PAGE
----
The COVID-19 pandemic affects every field of medicine, including dentistry and the field of endodontics. Many dental practices are only treating urgent or emergent cases. What is considered an endodontic or dental emergency?
The American Dental Association (ADA) defines a dental emergency as a potentially life-threatening situation in which immediate treatment is required to stop ongoing tissue bleeding, alleviate severe tooth pain or infection, treatment of cellulitis (a diffuse soft-tissue bacterial infection with intra-oral or extra-oral swelling that potentially compromises the patient’s airway) or trauma involving facial bones, potentially compromising the patient’s airway.
For example, an emergent case would be a patient who is in extreme tooth pain. This would consist of patients suffering from an inflamed or infected tooth, resulting in the need for a root canal procedure. A recent study conducted in Wuhan titled “Characteristics of Endodontic Emergencies During COVID-19 Outbreak in Wuhan” found that endodontic emergencies make up a much higher portion of dental emergencies in high-risk areas for COVID-19 than in other areas with lesser risk. So what does this mean for dentists and patients?
Is it Safe to Get a Root Canal?
As a patient, you may be wondering if it is safe to have a root canal procedure performed with the risk of COVID-19. The disadvantage to root canals is that they are long, in-depth procedures that allow the endodontist and the patient to be potentially exposed to the virus longer. The virus is known to be transmitted through saliva, which is nearly impossible for the endodontist or to avoid when performing a root canal procedure within the patient’s mouth.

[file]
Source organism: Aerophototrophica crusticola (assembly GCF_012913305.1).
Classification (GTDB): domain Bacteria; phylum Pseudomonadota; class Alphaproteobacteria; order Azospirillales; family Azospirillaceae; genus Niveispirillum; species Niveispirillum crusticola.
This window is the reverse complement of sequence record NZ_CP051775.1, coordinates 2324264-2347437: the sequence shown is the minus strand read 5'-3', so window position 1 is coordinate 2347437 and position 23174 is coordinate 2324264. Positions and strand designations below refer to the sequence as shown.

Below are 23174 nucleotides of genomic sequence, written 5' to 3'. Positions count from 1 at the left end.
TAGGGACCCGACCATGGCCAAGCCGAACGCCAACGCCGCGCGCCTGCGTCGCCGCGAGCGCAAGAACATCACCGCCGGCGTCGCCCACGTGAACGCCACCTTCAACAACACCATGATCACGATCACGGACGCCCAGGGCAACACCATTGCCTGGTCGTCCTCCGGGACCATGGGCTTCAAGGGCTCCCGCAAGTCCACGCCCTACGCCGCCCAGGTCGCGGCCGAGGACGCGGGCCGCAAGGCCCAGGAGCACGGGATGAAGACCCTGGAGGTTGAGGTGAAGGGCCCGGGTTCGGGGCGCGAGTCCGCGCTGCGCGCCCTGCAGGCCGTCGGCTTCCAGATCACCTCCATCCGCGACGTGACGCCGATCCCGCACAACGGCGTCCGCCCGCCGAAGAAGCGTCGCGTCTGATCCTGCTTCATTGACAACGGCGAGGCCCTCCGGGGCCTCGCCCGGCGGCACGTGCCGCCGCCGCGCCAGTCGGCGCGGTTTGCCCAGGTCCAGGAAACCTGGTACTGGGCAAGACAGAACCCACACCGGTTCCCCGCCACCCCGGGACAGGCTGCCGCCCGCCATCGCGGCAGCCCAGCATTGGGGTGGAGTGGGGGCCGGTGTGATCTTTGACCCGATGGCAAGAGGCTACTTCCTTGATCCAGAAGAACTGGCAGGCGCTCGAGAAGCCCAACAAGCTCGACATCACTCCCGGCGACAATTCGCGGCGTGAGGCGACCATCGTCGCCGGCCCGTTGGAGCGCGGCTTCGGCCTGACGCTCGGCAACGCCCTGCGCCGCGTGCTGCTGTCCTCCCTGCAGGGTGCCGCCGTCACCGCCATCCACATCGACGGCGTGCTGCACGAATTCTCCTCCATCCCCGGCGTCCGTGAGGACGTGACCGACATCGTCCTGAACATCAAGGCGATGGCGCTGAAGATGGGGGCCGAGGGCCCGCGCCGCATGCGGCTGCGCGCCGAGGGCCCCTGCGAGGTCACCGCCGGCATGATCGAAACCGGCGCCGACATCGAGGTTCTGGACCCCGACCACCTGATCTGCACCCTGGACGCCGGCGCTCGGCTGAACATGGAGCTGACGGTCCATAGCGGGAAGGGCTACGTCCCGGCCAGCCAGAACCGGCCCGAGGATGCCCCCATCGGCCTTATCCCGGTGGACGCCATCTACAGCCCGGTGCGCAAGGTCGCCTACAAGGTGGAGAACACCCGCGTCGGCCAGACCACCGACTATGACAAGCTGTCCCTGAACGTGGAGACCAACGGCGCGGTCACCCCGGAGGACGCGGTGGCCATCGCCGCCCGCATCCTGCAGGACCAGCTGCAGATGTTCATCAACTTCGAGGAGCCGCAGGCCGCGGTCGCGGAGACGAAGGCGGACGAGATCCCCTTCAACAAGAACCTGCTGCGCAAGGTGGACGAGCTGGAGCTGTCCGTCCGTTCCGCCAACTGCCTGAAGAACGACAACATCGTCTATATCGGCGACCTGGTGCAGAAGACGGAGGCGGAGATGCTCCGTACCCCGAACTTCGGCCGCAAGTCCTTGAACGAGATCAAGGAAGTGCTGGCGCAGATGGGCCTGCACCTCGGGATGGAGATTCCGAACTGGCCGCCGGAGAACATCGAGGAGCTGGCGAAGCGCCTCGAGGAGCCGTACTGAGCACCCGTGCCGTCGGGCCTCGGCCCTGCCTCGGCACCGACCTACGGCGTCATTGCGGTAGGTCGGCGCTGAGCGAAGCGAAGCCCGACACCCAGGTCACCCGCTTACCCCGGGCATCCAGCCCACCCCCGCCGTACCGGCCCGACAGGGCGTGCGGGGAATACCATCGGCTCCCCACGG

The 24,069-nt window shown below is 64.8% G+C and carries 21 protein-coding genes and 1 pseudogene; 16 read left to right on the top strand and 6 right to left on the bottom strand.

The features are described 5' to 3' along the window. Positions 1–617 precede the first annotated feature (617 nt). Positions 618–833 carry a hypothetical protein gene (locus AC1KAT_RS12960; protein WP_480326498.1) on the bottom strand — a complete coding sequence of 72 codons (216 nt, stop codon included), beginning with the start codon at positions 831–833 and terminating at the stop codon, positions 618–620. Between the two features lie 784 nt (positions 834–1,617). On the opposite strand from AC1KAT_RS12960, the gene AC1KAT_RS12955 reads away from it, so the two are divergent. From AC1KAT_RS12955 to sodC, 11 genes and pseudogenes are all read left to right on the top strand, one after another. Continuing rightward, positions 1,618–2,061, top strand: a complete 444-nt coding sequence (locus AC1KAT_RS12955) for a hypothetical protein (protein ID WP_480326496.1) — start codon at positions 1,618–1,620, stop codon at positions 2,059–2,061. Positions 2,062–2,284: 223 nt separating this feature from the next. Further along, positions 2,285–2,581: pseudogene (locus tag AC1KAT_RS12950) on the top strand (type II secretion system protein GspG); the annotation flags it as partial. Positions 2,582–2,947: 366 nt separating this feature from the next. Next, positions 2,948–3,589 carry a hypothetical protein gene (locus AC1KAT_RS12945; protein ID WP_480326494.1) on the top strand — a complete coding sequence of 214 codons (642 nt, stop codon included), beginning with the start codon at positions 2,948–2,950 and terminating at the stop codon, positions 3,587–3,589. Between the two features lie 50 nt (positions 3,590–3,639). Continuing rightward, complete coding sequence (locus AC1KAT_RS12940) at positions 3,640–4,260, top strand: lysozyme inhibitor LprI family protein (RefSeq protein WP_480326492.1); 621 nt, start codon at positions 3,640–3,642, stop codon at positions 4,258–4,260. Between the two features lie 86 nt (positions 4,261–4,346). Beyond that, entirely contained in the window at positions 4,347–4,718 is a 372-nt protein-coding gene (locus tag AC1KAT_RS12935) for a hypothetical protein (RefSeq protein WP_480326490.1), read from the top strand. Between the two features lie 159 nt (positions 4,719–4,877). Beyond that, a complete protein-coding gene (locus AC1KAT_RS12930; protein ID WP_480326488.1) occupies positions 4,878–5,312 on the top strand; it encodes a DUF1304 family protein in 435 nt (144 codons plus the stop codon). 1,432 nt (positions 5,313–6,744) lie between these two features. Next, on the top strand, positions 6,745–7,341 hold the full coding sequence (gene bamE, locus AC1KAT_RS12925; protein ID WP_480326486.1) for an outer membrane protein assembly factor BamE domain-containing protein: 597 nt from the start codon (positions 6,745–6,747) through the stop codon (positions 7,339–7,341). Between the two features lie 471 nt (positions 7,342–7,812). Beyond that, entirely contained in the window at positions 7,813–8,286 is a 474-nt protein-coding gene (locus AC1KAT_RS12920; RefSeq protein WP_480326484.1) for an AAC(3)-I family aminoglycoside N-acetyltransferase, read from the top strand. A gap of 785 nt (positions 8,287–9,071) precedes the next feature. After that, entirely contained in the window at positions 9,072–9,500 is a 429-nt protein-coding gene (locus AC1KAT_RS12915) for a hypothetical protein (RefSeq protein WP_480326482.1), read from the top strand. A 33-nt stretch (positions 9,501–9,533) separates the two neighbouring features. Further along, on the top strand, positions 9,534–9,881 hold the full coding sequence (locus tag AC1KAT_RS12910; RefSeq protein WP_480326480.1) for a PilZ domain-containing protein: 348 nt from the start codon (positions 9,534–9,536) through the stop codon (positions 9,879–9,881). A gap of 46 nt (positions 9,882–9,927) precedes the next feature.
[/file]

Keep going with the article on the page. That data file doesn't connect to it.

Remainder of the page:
Of course, the endodontist and staff will wear protective gear and take every possible precaution during the procedure. Even so, reducing the amount of time spent on dental and endodontic procedures would be a clear advantage to both parties, the dentist and the patient.
What Other Precautions May Be Taken to Reduce the Risk of Spreading COVID-19?
In addition to shorter treatment times, research has shown that the following safety precautions are also crucial in preventing the spread of COVID-19:
- Screening patients for symptoms. Any potential patient should be screened for COVID-19 symptoms prior to treatment. Vulnerable individuals should stay home and not seek treatment before April 30th. A patient that tests positive for COVID-19 should not be treated for a minimum of 14 days.
- Completing paperwork online. Patients will be sent a link and asked to complete as much paperwork prior to their appointment online.
- Protocol upon entrance into the office. Staff will open doors for you to minimize exposure contact. Patients will be asked to use hand sanitizer upon immediate arrival into the office, followed by having their temperature taken and a 1% Hydrogen Peroxide pre-rinse mouthwash.
- Protective gear worn by the endodontist. Endodontists and staff should wear masks, gloves, eye protection, gowns, and facial shields or some form of a barrier to contain any aerosols produced during the procedure.
- Rubber dental dam. A dental dam is a rubber/latex barrier placed over the mouth and around the tooth that is receiving treatment in order to isolate the infection to just that area. This is the standard of care for root canal procedures and is something routinely done for every root canal patient.
- Disinfection of surfaces. All surfaces in procedure rooms should be thoroughly disinfected between patients. Every item a patient touches, doorknobs, bathroom light switches, etc. should be immediately wiped down.
Contemporary Endodontics of Oklahoma Helps to Prevent the Spread of COVID-19
As with every dental practice, Contemporary Endodontics of Oklahoma is doing our part to prevent the spread of COVID-19. We are seeing patients on an emergency basis and will do everything possible to treat your case in the best possible way.